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Govt props up airline routes as Virgin fights to survive

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Qantas and Virgin will get federal government backing to operate key domestic routes between major cities and regional centres after coronavirus restrictions crippled the aviation industry.

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The commonwealth will underwrite a range of flights, spending $165 million to help the ailing airlines to stay in the air.

Deputy Prime Minister Michael McCormack said the move was about ensuring essential workers including frontline medical and defence workers were able to travel.

It will also enable the movement of crucial freight like medicine and personal protective equipment.

“We know that a strong domestic aviation network is critical to Australia’s success and today’s announcement demonstrates our commitment, yet again, to maintaining connectivity during this pandemic,” McCormack said.

“This investment will also help Australians returning from overseas, who find themselves in a different city after 14 days of mandatory quarantine, complete their journey home safely.”

It covers flights from all state and territory capitals, along with Albury, Alice Springs, Coffs Harbour, Dubbo, Kalgoorlie, Mildura, Port Lincoln, Rockhampton, Tamworth, Townsville and Wagga Wagga.

The new arrangements will last for eight weeks with the government set to undertake a review which will determine if more support is needed.

The announcement is well short of the $1.4 billion government bailout Virgin is hunting to stay alive.

Treasurer Josh Frydenberg is instead putting pressure on the company’s shareholders, who he said had “deep pockets”.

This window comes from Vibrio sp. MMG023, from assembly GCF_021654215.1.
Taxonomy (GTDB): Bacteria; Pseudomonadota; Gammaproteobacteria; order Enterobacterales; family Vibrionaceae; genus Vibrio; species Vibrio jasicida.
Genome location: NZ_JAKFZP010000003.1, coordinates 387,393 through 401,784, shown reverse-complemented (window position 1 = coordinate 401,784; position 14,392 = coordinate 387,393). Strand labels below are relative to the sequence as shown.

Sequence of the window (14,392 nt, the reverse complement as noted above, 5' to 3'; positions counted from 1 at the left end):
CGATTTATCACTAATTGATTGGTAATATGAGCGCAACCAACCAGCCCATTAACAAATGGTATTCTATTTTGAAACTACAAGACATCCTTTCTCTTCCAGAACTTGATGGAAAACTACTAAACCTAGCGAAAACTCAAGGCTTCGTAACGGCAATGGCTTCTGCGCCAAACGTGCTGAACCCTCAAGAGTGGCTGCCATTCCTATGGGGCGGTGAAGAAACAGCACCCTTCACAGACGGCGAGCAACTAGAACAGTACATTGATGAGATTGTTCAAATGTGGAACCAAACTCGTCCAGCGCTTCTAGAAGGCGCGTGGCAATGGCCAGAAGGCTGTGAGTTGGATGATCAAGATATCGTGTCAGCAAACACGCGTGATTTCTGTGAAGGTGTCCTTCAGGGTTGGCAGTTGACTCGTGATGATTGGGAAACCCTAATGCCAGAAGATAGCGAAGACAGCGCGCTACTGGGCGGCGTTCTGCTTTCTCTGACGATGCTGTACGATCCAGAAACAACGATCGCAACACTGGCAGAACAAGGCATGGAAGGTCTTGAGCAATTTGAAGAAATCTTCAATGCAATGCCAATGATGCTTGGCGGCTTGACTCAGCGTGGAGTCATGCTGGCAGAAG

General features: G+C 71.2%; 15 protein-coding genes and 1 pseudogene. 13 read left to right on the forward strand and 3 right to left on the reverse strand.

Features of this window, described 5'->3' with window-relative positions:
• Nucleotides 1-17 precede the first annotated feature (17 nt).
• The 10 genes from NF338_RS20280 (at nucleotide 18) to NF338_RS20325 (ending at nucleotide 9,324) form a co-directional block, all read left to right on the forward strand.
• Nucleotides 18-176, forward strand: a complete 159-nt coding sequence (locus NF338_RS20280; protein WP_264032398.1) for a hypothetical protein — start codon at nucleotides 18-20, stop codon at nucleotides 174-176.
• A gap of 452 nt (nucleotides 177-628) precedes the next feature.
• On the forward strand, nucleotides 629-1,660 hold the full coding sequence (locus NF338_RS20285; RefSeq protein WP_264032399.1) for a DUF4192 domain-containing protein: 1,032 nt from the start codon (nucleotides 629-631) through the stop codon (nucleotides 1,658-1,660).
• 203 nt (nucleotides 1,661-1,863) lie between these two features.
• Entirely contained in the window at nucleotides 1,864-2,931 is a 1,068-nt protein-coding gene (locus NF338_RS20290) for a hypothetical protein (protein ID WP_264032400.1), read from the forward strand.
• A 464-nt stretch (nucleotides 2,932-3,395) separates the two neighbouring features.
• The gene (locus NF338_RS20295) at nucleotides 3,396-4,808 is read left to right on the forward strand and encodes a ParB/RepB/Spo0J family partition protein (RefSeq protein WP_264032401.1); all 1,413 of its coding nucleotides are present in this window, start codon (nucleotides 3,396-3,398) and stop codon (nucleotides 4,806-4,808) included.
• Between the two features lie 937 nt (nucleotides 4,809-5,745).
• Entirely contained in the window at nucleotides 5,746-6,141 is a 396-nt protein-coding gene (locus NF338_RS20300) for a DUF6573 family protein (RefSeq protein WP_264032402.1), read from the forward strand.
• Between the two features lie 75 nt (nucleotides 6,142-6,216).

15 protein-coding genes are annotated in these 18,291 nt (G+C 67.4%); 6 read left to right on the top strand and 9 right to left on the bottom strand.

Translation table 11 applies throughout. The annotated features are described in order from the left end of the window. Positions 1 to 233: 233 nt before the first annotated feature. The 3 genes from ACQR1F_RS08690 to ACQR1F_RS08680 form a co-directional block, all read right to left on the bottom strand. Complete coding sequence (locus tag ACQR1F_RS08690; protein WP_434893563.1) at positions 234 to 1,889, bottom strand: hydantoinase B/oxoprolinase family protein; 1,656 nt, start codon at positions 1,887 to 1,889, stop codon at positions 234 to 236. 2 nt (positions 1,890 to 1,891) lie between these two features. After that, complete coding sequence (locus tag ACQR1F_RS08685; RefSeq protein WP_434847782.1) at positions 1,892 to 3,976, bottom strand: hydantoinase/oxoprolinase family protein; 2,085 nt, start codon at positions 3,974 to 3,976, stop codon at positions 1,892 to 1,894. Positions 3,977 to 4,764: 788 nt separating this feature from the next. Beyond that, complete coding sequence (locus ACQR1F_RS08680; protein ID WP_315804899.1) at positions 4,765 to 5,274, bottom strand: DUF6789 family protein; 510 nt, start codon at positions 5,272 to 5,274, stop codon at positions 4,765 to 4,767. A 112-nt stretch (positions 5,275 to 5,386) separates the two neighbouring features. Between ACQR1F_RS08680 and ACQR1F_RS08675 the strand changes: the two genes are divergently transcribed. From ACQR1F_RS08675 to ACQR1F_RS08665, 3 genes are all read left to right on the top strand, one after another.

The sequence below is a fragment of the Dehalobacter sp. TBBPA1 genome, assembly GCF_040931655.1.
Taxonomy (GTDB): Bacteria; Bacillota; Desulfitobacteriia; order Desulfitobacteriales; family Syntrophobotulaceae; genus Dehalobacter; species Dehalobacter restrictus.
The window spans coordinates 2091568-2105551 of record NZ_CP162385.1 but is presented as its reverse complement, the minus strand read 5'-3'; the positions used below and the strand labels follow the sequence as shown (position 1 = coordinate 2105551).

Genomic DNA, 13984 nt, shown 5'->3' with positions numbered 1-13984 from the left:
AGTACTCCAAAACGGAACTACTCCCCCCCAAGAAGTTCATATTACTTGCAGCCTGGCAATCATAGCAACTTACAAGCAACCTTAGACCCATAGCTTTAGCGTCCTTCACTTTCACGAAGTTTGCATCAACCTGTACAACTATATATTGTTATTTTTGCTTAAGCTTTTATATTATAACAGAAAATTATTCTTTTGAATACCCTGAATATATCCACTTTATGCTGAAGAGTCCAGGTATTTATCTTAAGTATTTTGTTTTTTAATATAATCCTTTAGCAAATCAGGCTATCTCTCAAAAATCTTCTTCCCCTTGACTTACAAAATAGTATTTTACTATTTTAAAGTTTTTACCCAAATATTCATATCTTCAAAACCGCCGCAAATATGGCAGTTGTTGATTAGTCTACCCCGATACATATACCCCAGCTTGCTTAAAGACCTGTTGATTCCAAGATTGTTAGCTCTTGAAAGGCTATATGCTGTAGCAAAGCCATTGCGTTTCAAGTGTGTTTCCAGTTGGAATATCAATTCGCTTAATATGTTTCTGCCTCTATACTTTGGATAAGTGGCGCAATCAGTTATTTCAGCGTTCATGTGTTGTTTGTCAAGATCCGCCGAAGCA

Frydenberg said the government was continuing to talk to the company as well as Qantas, having already provided more than $1 billion in relief for the aviation industry.

“We want to see Virgin continue, we want to see two airlines in the domestic market, but we’re not in the business of owning an airline,” he said.

“Where our focus has been is on providing industry-wide support.”

Prime Minister Scott Morrison said any bailouts would be sector wide, dousing Virgin’s chances of a massive cash injection.

“I’m aware that there are many market-based options that are currently being pursued, and I would wish those discussions every success,” he said.

Virgin on Thursday announced a further seven-day trading halt for its shares to continue talks on financial aid and restructuring alternatives to help it weather the crisis.

But the airline didn’t identify who the talks are with.

Reuters reports Virgin is also in talks with creditors about debt restructuring options such as a debt-for-equity swap and has hired UBS, Morgan Stanley, Houlihan Lokey and Deloitte as advisers.

McCormack said aviation sector employers dipping into their own super to bail out Virgin was an option.

“We want to see a market resolution for this and if Virgin can’t raise the capital through its shareholders … then let’s see what happens,” he said.

“We want to see two airlines out the back of the COVID-19 and I think we can and we will.”

A private equity firm and an investment bank are considering purchasing Virgin, the Australian Financial Review reported on Friday.

-with AAP

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